Templars in Dublin So when William Temple landed in Dublin in 1599, one wonders did he bring his family history of secret societies with him? Did he practice his secret rituals with fellow members in Trinity College or at his family home in the Temple Bar? Did he embrace and continue his family heritage as a Knights Templar? Some freemason organizations today claim their society is linked to the Templars and we know that since at least the 18th century Freemasonry has incorporated Templar symbols and rituals in a number of Masonic bodies, most notably, the “Order of the Temple“ the final order joined in “The United Religious, Military and Masonic Orders of the Temple and of St John of Jerusalem, Palestine, Rhodes and Malta” commonly known as the Knights Templar. One theory of the origins of Freemasonry claims direct descent from the historical Knights Templar through its final fourteenth-century members who took refuge in Scotland, or other countries where the Templar suppression was not enforced. However, there is no historical evidence available to substantiate this claim One wonders are they keeping it from us? Is it another secret of the Knights Templars? Vindication for the Knights Templar Following the recent not so astonishing reveleation by the Catholic Church attesting to the innocence of the Knights Templar in the 14th century, a cult of admiration, wonder and mystique has developed around the ancient order. Today the image of the white mantle adorned by the red cross is a potent brand that is considered warm and brave and imbued with honesty and integrity. The aura of covert rituals and hidden secrets has undoubtedly stimulated the imagination of a curious secular contemporary age who have developed a strong affinity to spin offs like the De Vinci Code and similar literary outputs. Some commentators assert that the secrets of the Knights Templar have not been lost but kept in manuscript form concealed in layers of puzzles, mathematical conondrums and literary imagery. One wonders if The Temple Bar holds some of the clandestine secrets of the order?

THE TEMPLE BAR DUBLIN ——— E s t a b l i s h e d 1 8 1 9 ———

A Monument to The Unknown Whiskey Drinker As you wander through The Temple Bar Pub going towards the Beer Garden your eyes will be immediately drawn to a life size bronze statue of a well-built man standing on top of a whiskey barrel. One of his outstretched hands holds a whiskey bottle while the other holds a glass. Many tourists and indeed pub regulars assume this character is a figure either from Irish history or from the music world. But who precisely is this man, what is he doing on top of a whiskey barrel, and what is his connection to The Temple Bar?

behaviour of this very likeable gentleman whose name nobody seemed to know. On each occasion the regulars waited impatiently for ‘the unknown whiskey drinker’ to take his extravagant leap onto the whiskey barrel while reciting poetry. He never failed them. But while many valued pub customers were entertained by the histrionics of the unknown man, there were those that found his behaviour more than a little insensitive at moments of tragedy.

Who Was the Unknown Whiskey Drinker? The Temple Bar Regular Before we attempt to unravel his identity it is perhaps best to explain his connection to The Temple Bar Pub and why he is standing on a whiskey barrel. This rather peculiar gentleman was an frequent pub customer in decades past who had the eerie habit of turning up in the pub in moments both of tragedy and joy, and at times of huge national importance. Local oral tradition records his first sighting in The Temple Bar Pub as on May 8th 1945, the day Germany surrendered officially marking the end of World War 11. On that evening nobody paid undue attention to the well mannered, well attired, kind and cultured customer who silently consumed copious quantities of Irish whiskey at the bar counter. And when some time later the same gentleman leaped on top of a whiskey barrel, reciting poetry in celebratory style, pub regulars put his behaviour down to high spirits in rejoicing at the war’s end. Moments later this gentleman had disappeared out the pub door.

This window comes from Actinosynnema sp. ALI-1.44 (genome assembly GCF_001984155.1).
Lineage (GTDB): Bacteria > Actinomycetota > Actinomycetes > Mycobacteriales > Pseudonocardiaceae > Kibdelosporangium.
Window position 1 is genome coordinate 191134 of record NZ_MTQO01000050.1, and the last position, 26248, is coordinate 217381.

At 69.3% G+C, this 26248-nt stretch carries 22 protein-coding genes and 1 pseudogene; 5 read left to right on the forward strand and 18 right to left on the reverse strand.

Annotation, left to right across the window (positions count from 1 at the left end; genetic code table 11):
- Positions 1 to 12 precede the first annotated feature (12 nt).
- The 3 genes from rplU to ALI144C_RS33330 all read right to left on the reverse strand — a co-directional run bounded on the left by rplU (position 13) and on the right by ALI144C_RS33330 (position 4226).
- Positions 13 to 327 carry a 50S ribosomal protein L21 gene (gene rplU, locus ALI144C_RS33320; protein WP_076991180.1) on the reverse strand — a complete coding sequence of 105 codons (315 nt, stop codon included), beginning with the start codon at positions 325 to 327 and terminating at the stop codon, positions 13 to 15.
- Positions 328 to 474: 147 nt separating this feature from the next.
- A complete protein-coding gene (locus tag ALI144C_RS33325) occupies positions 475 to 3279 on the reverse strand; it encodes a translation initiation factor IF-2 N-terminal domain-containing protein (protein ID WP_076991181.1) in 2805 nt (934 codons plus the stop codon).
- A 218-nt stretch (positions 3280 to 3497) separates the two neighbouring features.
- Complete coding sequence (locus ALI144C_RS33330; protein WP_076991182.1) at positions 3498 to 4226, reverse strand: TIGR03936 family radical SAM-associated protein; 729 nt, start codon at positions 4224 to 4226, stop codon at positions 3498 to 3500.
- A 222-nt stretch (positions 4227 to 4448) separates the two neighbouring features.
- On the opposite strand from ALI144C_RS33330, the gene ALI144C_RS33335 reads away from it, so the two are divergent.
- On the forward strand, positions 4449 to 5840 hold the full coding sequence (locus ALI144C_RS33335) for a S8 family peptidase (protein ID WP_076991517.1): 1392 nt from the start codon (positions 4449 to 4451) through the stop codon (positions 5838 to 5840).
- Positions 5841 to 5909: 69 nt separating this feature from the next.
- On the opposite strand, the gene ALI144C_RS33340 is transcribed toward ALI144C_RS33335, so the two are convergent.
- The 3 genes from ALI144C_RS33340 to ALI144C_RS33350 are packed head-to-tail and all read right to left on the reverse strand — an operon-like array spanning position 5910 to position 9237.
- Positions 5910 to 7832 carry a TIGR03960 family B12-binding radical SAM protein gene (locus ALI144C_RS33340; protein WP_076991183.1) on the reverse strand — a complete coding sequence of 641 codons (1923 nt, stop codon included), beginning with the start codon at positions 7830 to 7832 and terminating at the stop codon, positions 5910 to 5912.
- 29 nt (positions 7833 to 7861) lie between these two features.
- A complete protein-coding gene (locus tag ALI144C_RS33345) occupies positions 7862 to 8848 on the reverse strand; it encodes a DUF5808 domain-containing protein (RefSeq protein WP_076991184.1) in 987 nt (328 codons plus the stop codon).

While there are many contrasting theories as to the identity of this unique folklore character that attached himself to The Temple Bar pub, all accounts concur on the reality that this highly refined man had a particular affinity with music and the arts in general. So who was he? One long-standing customer of the pub believes that ‘the unknown whiskey drinker’ was once a classical composer who had suffered a mental breakdown. Another customer is convinced that our unknown hero had once lived a life of learned monastic seclusion and left the order after a theological argument with the abbot. Another tradition says that he was a German Intelligence World War 11 Officer who had escaped from internment at the Curragh Camp. There is another theory that our ‘whiskey drinker’ was in fact a spiritual being of the literal meaning, who in his earthly existence had been an air force pilot shot down in the Irish Sea. Indeed, there are many other theories of varying credibility as to the identity of ‘unknown whiskey drinker’.

Great Historic Events Pub customers recall that on the night of April 18th 1948 as regulars were toasting the official declaration of The Irish Republic earlier that day, our well mannered gentleman joined the celebrations and consumed several large whiskies from a bottle he had purchased at the bar. Sometime later he again leaped on top of the whiskey barrel with a glass in one hand and the bottle in the other. Over the next 20 years his presence in The Temple Bar pub was always noted at moments of critical historic importance such as the night the Abbey Theatre burned in 1951, the night the Korean War ended in 1953, the Windscale Nuclear Incident in 1957, the night Dublin won the All-Ireland in 1958, the night De Valera resigned as Taoiseach in 1959. Many older customers record his most exuberant performance on the night of November 8th 1960, when John F. Kennedy was elected 35th President of the U.S.A. Over the years pub customers had become accustomed to the eccentric